CHICKEN WING SOUP
2 small cans chicken broth
¢ c carrots, diced finely
¢ c celery, diced finely
2 family size cans condensed cream of chicken soup
¢ can milk
1 c shredded cheddar cheese
¢ c hot sauce (red hot)
3 c chicken breast, cooked and shredded
First boil the broth, carrots and celery until fork tender. Add soup with one can of water and milk. IF it is thicker then you prefer add § can of milk. Add cheese, hot sauce and chicken bring to a slight boil. Stir constantly. Simmer until cheese is fully melted.
OREO CREAM PIE
(makes two pies)
2 blocks cream cheese, very soft
1 can sweetened condensed milk
Large tub whipped topping, thawed
1 large bag of Oreo cookies crushed (leaving 6 for decoration)
2 Oreo pie crusts
With an electric mixer, cream the first 2 ingredients very well. Then fold in whipped topping and crushed cookies. Mix well. Pour into crusts. Top with remaining cookies and drizzle with syrup.
STUFFED EGGPLANT BOATS
1 lb ground beef, browned and drained well
6 small eggplants
1 clove garlic, minced
1 c parmesan cheese
1 c mozzarella cheese
2 jars marinara sauce
Extra virgin olive oil
Salt and pepper
Cut eggplant in half the long way. Scoop out insides leaving some of the skin. Chop well. Mix with beef, garlic, parmesan, ¢ cup mozzarella and 1 jar of the sauce. Rub inside of eggplant with extra virgin olive oil and then sprinkle with salt and pepper. Put on a baking sheet. Fill eggplant with beef mixture. Bake at 400 degrees for 30 minutes. Top eggplant with remaining sauce and cheese. Bake approximately 25 minutes longer or until eggplant is fork tender.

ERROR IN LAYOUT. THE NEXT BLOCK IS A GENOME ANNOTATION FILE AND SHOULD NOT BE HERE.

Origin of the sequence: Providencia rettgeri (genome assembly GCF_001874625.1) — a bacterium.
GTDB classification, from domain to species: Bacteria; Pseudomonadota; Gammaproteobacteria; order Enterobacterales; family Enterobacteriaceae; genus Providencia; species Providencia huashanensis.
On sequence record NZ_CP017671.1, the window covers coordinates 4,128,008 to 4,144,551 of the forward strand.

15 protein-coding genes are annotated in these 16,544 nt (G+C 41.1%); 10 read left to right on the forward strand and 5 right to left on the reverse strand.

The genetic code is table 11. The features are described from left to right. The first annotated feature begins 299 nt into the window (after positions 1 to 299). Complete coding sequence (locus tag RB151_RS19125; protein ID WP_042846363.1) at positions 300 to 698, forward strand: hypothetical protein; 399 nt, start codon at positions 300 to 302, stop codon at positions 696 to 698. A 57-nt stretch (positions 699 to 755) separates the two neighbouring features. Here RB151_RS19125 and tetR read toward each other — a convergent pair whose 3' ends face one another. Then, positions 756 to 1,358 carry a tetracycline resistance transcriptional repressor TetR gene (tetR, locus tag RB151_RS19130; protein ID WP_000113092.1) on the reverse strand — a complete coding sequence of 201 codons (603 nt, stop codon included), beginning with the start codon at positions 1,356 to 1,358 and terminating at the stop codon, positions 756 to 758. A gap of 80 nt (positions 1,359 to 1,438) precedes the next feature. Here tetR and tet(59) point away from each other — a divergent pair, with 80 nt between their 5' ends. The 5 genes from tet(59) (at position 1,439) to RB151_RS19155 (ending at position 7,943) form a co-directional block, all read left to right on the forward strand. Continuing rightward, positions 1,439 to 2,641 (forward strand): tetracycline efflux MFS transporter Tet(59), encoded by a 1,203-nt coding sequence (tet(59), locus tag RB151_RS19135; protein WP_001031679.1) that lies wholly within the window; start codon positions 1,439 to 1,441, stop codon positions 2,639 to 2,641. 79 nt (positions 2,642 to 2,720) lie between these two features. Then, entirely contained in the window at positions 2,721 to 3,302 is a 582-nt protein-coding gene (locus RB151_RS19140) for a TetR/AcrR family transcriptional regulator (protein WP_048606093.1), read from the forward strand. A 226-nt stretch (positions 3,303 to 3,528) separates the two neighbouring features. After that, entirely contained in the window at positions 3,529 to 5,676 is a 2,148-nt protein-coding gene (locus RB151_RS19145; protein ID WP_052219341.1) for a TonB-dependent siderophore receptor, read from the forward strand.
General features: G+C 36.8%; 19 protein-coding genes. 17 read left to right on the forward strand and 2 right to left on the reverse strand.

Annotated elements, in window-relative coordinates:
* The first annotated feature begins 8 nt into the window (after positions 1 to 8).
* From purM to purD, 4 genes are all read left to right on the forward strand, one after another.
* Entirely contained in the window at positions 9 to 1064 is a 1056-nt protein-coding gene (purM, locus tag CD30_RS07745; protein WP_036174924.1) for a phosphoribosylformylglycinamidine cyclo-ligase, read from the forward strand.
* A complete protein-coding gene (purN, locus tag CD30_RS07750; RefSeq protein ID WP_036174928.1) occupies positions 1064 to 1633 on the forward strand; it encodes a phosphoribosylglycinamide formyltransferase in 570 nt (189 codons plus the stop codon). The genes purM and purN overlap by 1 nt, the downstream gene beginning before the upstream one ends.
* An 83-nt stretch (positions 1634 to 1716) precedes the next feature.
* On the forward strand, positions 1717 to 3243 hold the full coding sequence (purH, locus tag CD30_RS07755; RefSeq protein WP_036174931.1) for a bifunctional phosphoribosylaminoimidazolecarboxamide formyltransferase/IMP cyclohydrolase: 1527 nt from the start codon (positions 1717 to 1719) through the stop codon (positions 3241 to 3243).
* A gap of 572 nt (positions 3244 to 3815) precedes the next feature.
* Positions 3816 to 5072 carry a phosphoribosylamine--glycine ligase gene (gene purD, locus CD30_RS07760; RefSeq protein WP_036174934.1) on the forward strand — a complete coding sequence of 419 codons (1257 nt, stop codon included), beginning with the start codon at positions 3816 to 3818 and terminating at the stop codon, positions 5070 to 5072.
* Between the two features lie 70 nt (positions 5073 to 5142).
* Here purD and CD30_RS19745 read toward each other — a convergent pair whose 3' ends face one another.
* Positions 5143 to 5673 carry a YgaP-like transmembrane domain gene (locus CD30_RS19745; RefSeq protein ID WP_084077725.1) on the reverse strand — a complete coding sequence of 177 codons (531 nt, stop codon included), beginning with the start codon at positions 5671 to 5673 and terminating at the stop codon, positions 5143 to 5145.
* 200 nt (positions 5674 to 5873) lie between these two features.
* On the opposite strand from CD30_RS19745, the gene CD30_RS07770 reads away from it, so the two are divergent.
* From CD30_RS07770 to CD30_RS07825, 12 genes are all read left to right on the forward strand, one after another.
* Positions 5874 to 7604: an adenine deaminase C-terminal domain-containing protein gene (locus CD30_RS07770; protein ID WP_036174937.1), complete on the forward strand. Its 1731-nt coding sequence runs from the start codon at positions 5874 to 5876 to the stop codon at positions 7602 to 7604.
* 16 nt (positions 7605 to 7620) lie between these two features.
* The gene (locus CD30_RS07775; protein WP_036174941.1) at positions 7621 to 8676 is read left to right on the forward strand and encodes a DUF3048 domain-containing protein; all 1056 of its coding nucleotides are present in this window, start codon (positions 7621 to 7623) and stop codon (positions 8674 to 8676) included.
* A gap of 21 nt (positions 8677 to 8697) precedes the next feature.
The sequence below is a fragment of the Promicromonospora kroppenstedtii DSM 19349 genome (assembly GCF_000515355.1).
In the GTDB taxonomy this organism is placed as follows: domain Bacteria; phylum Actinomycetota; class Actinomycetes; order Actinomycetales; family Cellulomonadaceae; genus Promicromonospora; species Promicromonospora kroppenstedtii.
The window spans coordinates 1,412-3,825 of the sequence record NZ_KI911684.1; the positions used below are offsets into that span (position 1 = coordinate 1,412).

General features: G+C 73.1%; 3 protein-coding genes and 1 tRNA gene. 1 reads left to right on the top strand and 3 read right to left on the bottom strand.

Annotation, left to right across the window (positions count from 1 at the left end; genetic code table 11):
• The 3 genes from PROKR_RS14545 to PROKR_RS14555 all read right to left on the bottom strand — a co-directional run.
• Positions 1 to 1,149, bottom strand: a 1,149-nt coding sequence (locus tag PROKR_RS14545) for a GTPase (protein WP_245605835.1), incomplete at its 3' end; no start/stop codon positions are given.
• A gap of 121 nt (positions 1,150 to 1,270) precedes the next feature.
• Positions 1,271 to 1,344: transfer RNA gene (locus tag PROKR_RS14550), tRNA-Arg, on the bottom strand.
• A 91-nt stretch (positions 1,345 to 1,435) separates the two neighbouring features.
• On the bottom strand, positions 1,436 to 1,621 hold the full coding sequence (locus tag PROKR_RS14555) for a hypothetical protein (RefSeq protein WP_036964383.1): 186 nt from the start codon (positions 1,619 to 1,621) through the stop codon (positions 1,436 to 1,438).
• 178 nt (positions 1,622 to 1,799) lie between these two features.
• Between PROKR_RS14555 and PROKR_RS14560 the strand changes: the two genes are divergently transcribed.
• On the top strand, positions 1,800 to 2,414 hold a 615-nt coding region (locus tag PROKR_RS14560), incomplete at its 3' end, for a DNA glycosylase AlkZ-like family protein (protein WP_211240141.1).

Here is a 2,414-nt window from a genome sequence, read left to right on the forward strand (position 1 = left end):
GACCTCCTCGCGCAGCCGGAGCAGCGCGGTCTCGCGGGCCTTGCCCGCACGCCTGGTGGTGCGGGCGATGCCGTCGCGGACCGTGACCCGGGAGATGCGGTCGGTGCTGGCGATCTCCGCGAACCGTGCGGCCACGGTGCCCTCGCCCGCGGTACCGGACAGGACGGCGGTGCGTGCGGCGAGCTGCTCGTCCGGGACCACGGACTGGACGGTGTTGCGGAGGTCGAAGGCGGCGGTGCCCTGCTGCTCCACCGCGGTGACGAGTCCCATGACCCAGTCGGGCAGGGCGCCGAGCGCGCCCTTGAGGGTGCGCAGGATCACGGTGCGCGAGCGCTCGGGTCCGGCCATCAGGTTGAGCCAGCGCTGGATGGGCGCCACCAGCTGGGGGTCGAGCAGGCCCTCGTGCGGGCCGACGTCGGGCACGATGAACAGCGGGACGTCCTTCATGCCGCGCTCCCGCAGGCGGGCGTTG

CROCK POT CHICKEN SALSA
4 chicken breasts
1 envelope taco seasoning
1 can black beans
1 can corn
1 large jar chunky salsa
4 c cooked rice
Shredded cheddar cheese
In a 4-6 quart crock pot, add chicken, seasoning, beans, corn and salsa. Cook on high for 4 hours or low for 8 hours. When done, shred chicken using two forks. Serve over rice. Top with cheddar cheese, sour cream and avocado.
BOSTON CREAM TRIFLE
1 yellow cake mix
3 boxes French vanilla pudding
1 small tub whipped topping, thawed
chocolate frosting, homemade or 2 jars of ready made
whipped topping to decorate
Prepare cake mix. Bake in a 9” x 13″ pan. Make pudding according to directions on box. Let set and then fold in whipped topping. In a trifle bowl, layer broken cake pieces, pudding and then big globs of frosting. Repeat layers.
SAUSAGE ORZO SOUP
1 lb bulk Italian sausage
1 jar favorite marinara
2 T beef base
1/3 box orzo
3 c fresh baby spinach
Brown sausage. Drain. Add marinara, 4 jars of water and beef base. Bring to a boil. Add orzo. Cook, stirring often, until pasta is tender. Add a little more water, if needed. Stir in spinach. Serve with grated parmesan cheese.
MINI STUFFED PEPPERS
¢ lb sausage
1/3 c finely diced onion
8 oz cream cheese, room temperature
1 c cheddar cheese
1 tsp Cajun seasoning
Large bag multi-colored mini peppers
Brown sausage with onion. Drain well. Add cheeses and seasoning, mixing well. Clean and cut tops from peppers. Scoop out seeds. Using a pastry bag, fill peppers with mixture. Put in baking dish. Bake at 350 degrees for about 25 minutes to 35 minutes or until fork tender.